Italy trip in October - Please help

Sep 17th, 2010, 09:51 AM
  #1  
Original Poster
 
Join Date: Jan 2003
Posts: 7
Italy trip in October - Please help

Hi,
Thank you all for your wonderful ideas in the past. My husband and I will be in Loro Ciuffena from Oct. 2 to 9 and then need to get ourselves to Rome from Oct. 9 to Oct. 14.
We are flying into Florence and will pick up a car at the airport. Any suggestions on car rentals? When we leave on the 9th, we plan to take a train to Rome, so where should we drop the car off? Do you think we can leave it at the train station or must we go back to the airport? Are the train station and airport in Florence near each other by chance?
You can tell I've never been to Italy before.

Once in Rome, can you give me some idea of a suitable neighborhood for an older, active couple? Hotels, bb's, price range around $200 per night. Restaurant suggestions in Rome would be appreciated, too. We've used to living on a budget, but can splurge once in a while.

Will use Visa card for purchases and will have purchased euros in States prior to departure. Any other budget-wise ideas, sights, etc. would be really appreciated. This came up suddenly and don't have much time to research.
fran is offline  
Sep 17th, 2010, 10:10 AM
  #2  
 
Join Date: Dec 2007
Posts: 1,572
Call the company that issued the credit card before you make use of it - tell them about your plans and your trip so that the transactions will not be blocked ("unusual and suspicious activity" since you probably don't already often make foreign purchases with the card).

Buy only a small amount of Euros before leaving home, the rate is bad at home. And stock up your checking account where you have an ATM debit card, also call the bank and tell them, and tell them tn increase in the daily withdrawal limit in case you need a lot of cash for an emergency, and use the debit card more than the credit card when in Italy.

ATMs (called Bancomats) give good rates, and a small fee per transaction doesn't add up to much if you take good chunks at a time, not piddly amounts every couple of hours.

Visa will charge you a total of 3 percent on credit card purchases, plus you may run into the dreaded chip-and-pin problem (chip-and-pin without signature is now the norm overseas) with your old-school American "swipe-and-sign" card that may not get accepted in places, especially in machines where there is nobody around to help.

So - get your spending money from ATMs in Italy, in Euros, at the best rate available anywhere, and pay in cash as you go.

Bring back some Euros, they make great gifts for anyone among friends and family headed for Europe.
DalaiLlama is offline  
Sep 17th, 2010, 10:56 AM
  #3  
 
Join Date: Sep 2004
Posts: 45,322
The ATM's at banks in Italy do not charge any fee to use their ATM's. ATM's at locations on than banks are allowed to charge a fee I believe. And usually the ATM's only allow about 250 or 300 Euro regardless of what limit your US bank allows. But you can do more than one transaction of course. So if you use the ATM's at banks in Italy the only fee you should incur, fran, is the fees your US bank charges.

The Florence airport is not real far from the Florence train station. I believe I read recently that a Fodorite paid somewhere between 15euro to 20 euro for a taxi. Family members have always returned their rental car to the airport even though they were not departing from the airport as they have always found that quite easy to do.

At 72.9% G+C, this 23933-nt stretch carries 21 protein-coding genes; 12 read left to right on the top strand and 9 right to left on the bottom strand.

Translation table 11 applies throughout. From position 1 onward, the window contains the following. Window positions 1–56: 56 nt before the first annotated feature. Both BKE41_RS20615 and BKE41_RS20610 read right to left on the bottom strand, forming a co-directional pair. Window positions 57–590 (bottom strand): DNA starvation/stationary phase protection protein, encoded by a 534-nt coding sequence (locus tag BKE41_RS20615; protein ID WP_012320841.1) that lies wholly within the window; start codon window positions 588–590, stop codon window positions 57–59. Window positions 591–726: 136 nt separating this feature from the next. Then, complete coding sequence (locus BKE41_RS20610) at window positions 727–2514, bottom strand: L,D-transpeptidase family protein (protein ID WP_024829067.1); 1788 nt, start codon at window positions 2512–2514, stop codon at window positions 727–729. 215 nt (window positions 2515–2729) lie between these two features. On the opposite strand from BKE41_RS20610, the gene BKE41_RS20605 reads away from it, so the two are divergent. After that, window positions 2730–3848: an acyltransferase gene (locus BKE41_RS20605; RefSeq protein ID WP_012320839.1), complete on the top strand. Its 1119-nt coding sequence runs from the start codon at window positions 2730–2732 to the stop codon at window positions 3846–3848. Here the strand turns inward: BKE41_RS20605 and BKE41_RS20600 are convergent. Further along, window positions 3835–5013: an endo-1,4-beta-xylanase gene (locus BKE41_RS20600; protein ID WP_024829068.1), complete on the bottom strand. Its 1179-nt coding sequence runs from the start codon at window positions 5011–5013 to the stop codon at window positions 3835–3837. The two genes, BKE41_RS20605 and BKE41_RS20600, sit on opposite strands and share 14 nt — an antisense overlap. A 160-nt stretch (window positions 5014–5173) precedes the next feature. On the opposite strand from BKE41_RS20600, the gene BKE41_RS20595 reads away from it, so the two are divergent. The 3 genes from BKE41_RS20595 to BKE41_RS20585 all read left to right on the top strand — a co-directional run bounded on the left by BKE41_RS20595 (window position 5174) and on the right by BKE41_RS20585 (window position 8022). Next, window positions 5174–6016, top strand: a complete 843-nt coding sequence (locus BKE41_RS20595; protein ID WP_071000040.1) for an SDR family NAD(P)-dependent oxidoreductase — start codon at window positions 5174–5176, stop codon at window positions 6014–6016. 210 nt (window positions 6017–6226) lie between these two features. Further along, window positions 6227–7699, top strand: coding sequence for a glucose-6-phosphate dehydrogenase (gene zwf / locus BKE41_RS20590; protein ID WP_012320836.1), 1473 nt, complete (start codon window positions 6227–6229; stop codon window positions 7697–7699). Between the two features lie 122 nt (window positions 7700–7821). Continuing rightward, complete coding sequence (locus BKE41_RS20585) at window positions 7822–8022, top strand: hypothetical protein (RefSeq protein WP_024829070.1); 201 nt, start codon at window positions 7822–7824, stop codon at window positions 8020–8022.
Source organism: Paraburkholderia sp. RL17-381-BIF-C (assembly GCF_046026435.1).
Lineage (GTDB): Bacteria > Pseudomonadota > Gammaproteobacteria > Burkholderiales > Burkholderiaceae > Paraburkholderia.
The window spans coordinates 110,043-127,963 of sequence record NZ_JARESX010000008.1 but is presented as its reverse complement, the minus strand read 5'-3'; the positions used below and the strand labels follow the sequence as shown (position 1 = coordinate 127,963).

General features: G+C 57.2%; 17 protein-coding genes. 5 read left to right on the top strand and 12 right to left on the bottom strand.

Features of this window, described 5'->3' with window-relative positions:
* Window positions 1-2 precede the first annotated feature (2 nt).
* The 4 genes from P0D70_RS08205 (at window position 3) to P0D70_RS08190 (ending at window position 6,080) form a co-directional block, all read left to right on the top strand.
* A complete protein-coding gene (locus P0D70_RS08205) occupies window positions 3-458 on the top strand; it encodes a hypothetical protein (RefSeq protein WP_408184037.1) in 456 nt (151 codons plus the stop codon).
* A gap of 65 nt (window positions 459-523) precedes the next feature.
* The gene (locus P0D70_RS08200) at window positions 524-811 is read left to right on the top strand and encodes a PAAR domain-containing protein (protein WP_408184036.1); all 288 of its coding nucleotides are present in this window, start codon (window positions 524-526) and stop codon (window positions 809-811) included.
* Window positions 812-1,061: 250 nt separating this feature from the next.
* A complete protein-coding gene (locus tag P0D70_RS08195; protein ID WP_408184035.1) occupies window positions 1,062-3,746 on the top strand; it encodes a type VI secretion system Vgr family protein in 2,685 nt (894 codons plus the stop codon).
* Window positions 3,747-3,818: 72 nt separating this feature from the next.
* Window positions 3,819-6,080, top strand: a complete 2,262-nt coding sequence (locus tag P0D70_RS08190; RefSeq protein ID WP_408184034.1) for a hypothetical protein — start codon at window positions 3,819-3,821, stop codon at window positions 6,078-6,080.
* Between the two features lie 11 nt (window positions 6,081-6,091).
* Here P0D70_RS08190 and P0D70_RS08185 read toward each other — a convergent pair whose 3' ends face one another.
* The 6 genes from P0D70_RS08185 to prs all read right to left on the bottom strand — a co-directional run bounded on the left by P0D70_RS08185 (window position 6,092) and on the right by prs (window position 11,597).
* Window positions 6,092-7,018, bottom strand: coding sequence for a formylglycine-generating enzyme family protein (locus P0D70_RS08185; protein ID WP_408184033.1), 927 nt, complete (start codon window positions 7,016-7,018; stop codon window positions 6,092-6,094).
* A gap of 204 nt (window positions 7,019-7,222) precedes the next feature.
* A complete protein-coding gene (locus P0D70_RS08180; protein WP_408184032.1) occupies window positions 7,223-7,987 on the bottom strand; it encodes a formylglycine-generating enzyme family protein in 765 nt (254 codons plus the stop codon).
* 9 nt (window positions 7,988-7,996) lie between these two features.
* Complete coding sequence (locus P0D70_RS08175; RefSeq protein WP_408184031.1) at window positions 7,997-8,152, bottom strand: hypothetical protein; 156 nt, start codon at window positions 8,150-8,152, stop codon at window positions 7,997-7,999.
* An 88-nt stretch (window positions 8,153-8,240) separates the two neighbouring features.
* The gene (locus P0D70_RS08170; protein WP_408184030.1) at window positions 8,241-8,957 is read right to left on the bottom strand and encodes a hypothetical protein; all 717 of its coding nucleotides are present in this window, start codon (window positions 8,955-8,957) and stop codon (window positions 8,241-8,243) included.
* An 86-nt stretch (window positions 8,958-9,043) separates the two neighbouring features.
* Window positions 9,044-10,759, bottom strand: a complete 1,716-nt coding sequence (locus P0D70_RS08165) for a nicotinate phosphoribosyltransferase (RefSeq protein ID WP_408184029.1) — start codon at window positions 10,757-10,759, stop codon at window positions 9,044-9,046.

You will have a wonderful trip! I have often thought the first visit to Italy is the best of all.
LoveItaly is offline  
Sep 17th, 2010, 11:03 AM
  #4  
 
Join Date: Jan 2003
Posts: 16,509
This may help you. Consider Orvieto for your car drop:


DRIVING IN ITALY & SOUTHERN EUROPE

Q. SHOULD WE DRIVE IN ITALY?
A. Of course you should if your driving skill & confidence would allow you to drive a rental car in Vermont, Colorado or California. But, be advised of these tips:
* Avoid driving in the major cities except for picking up or dropping cars
* Have good maps—study them in advance—and have a GOOD NAVIGATOR.
* Stay in the right lane except when passing and use your rear view mirrors

Q. WHAT CAR SHOULD I GET AND WHERE DO I GET IT?
A. It is best to rent your car before you leave for Europe. The best source we have found is www.autoeurope.com [800-223-5555] who is a broker for several car vendors. They will quote you prices to include the variables that are often omitted by others, such as unlimited mileage, mandatory insurance coverage with some deductibles, and VAT taxes. It is wise to compare prices and coverage with their sister company at www.kemwel.com. Autoeurope will match any comparable quote, and are famous for their customer satisfaction if problems do arise with the vendor. The best model will depend on your needs, but for best value we suggest you select a compact car with manual transmission. Automatics are available but will cost you about 30% more and may limit your model options & pick up locations.

Q. ARE ITALIAN DRIVERS AS CRAZY AS I HAVE HEARD?
A. Yes & no! They are certainly aggressive, but they are also more skilled than many USA drivers—both are a function of necessity. Italy is one of the most crowded countries in the world and the drivers have evolved these characteristics
* They are notorious tailgaters. If that bothers you, pull over and let them past.
* On the AUTOSTRADE they will drive fast, but will stay in the right lane except when passing and will use their blinkers when passing—YOU SHOULD TOO !
* They will often pass on 2-lane roads with traffic coming. Frankly, they expect you, and the oncoming car, to adjust to the shoulder and make 3 lanes of traffic.

OTHER ROAD TIPS FOR YOUR DRIVING SANITY:
1. Learn the meaning of the sign “ SENSO UNICO” and take heed [ONE WAY ].
2. Be sure to get your ticket when you enter the AUTOSTADA system & be prepared to pay the toll when you exit it [ rule of thumb—300 km=15 Euro]. You can use your credit card in the VIA lane at the toll both, or buy a debit VIACARD in advance.